The Edinburgh building that houses The Raeburn has been a hotel before: it's been eight years since the closure of an establishment with shared bathrooms and limited appeal in an age when such terms as "boutique" and "locally sourced" have become ubiquitous.
The current owners bought the site in 2011, and now it's opened again as a rather different sort of place. Today, the Raeburn has 10 rooms, a 70-seat brasserie, a bustling bar that's packed out on weekend evenings – and ambitions to draw in the growing number of luxury travellers heading to the Scottish capital.
As you approach the hotel on its eponymous road in the Stockbridge area, it's an imposing sight: a Georgian family home set back from the road with grand slabs of oak serving as tables and benches for guests having a drink in the forecourt. Inside, it's been decorated with a corresponding sense of luxury. The rooms aren't characterful, exactly, but they're composed with the sort of blandly contemporary good taste that can be reassuring when you're on holiday. This is not a place, you feel, where things are going to go wrong.
By and large, they don't. By their own admission, the hotel staff have, so far, been mostly focused on making a go of the bar and restaurant, but the small team is attentive and friendly, if a little chaotic. A missing hairdryer isn't replaced quickly, but the apologies are so warm you don't really mind.
The hotel side of the business seems like a bit of an afterthought, at least for now. In the circumstances, the Raeburn probably isn't the place to come if you're looking for complete tranquillity. You could retreat to the nice little library, but that's often in use for events, and in four months the bar has justly become a hugely popular destination. It's nice to have such good cocktails just downstairs; the food in the restaurant is pretty unremarkable, but that seems to be doing well, too. Even if you don't get the most brilliant meal of your life, you will feel the way the Raeburn wants you to feel: like you've left the tourist track and stumbled across a hopping part of local life, and you are lucky to be a part of it.
Key to the Raeburn's appeal is its location in Stockbridge, a genuinely stylish, charming neighbourhood that occasionally shades into chi-chi pretension or self-conscious imitations of cool – Edinburgh's answer to Notting Hill.
If, like me, you feel that city breaks are mostly about getting to pretend that you live somewhere, rather than dutifully following the tourist trail, you will greatly enjoy visiting Stockbridge, appreciating the neighbourhood buzz around the hotel and Tom Kitchin's excellent gastropub, the Scran & Scallie, which is directly opposite.Raeburn Place itself is a curious hotchpotch of charity shops, restaurants, and finicky cafés – and features a nice market on Sundays and seriously delicious macaroons at Patisserie Madeleine. Gritty it isn't. In any case, Edinburgh's more familiar cultural treats are within easy reach, with Princes Street at the other end of a pleasant 15-minute walk. (The main station, Waverley, is, likewise, a short taxi ride away.) You might also take advantage of the city's wonderful botanical gardens, only a few minutes' walk in the opposite direction.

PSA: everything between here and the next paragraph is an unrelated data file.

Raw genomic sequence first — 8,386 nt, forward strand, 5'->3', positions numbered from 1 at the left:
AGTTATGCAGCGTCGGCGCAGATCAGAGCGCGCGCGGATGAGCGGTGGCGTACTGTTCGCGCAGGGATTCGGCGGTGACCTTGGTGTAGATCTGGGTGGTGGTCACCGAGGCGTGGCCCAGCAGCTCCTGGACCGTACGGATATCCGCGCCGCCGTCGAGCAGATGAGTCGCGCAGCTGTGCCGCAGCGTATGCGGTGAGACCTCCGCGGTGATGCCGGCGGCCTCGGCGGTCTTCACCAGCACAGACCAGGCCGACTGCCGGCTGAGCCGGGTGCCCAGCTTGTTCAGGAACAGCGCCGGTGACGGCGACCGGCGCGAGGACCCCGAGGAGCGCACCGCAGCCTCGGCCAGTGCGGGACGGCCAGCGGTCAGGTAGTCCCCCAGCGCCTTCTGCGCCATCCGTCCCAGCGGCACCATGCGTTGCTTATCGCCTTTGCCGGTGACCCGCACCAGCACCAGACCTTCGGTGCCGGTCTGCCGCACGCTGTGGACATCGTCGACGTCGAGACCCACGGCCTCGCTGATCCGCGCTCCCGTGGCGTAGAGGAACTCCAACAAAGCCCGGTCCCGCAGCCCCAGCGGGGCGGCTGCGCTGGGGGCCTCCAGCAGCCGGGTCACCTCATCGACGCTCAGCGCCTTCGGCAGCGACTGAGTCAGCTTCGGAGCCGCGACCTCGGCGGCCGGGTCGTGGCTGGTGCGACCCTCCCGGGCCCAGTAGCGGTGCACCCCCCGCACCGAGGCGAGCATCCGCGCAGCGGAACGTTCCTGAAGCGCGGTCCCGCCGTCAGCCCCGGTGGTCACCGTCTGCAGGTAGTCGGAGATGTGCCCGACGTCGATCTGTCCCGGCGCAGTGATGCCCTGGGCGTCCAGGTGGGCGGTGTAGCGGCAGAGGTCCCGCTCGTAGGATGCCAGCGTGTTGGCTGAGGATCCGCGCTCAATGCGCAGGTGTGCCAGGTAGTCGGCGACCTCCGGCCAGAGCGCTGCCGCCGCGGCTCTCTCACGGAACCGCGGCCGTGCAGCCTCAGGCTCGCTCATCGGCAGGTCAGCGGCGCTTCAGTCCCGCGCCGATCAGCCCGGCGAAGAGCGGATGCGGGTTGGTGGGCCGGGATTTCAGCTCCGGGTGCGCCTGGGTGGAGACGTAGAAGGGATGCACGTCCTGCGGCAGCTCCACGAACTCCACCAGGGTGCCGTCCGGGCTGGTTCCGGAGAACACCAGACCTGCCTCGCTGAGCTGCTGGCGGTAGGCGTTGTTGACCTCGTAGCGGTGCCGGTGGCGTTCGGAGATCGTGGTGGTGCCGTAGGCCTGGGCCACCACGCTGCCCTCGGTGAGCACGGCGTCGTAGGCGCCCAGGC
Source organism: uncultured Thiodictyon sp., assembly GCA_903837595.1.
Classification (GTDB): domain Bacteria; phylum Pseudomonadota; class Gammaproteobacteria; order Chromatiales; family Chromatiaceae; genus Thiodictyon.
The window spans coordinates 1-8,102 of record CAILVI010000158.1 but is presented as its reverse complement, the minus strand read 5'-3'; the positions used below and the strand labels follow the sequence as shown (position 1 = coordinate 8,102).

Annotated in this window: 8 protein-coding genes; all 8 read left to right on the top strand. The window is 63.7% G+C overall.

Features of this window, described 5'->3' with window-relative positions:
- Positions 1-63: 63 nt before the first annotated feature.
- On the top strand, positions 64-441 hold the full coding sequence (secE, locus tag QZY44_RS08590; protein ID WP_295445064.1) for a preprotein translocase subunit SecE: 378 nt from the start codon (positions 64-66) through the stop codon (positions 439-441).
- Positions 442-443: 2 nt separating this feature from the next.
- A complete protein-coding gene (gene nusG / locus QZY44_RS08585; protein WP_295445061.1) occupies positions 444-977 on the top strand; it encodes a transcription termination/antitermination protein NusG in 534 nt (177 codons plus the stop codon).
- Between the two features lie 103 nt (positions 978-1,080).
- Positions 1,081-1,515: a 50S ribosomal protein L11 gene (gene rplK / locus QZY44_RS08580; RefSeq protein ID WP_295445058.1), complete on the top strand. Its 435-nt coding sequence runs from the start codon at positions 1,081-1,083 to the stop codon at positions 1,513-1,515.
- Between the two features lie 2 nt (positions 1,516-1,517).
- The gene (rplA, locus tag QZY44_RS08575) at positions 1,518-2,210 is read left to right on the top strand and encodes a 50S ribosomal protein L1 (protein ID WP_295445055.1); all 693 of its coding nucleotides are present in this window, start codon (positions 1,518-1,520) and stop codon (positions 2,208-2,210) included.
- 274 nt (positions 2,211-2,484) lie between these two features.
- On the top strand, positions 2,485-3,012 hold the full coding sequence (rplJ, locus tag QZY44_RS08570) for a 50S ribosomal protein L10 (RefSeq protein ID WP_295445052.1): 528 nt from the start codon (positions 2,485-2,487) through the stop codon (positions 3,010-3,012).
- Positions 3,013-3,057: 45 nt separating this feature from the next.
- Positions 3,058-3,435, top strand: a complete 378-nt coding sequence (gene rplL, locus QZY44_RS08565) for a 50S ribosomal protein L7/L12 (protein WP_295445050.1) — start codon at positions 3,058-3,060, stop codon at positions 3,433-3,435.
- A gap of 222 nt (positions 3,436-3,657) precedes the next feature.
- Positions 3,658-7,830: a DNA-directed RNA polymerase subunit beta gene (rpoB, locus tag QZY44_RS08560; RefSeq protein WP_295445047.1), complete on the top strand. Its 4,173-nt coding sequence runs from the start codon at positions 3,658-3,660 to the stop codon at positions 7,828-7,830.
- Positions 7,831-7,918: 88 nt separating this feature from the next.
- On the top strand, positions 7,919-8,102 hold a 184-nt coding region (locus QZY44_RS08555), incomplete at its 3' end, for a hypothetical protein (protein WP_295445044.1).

We stayed in a deluxe room and retreated to it with gratitude after quite a lot of trudging about town. The bed was luxurious, the telly enormous, the sounds of the bar below only slightly louder than we would have liked. The limits on the brilliance of the design might be best symbolised by the presence of one of those weird Dyson fans without blades – whizzy, certainly, but also oddly alienating, and not lovingly matched to the location.
There was nothing to make you smile in delight or surprise, but lots to make you feel extremely comfy. The best feature was the enormous bathroom, with a correspondingly enormous bath. I have never had the luxury of brushing my teeth while my girlfriend brushes hers at a separate sink before, but let me tell you – I could get used to it.
The specifications of the rooms vary: another deluxe features a smaller bathroom but a huge walk-in dressing room; all of that category that I saw merited the designation, and were pretty good value, starting at £160, which includes an excellent breakfast. For £140, though, standard might be an even better bet, if you can live without the huge bathtub – really the only significant difference between the two.
At those prices, The Raeburn is pretty competitive in Edinburgh's boutique hotel market, and when things are fully up to speed, it's hard to see a reason not to recommend it. You won't quite be surrounded by opulence, but you will have a jolly nice time.
The Raeburn, 112 Raeburn Place, Stockbridge, Edinburgh EH4 1HG (0131 332 7000; theraeburn.com)
Double rooms start at £135, including breakfast.
More information: visitscotland.com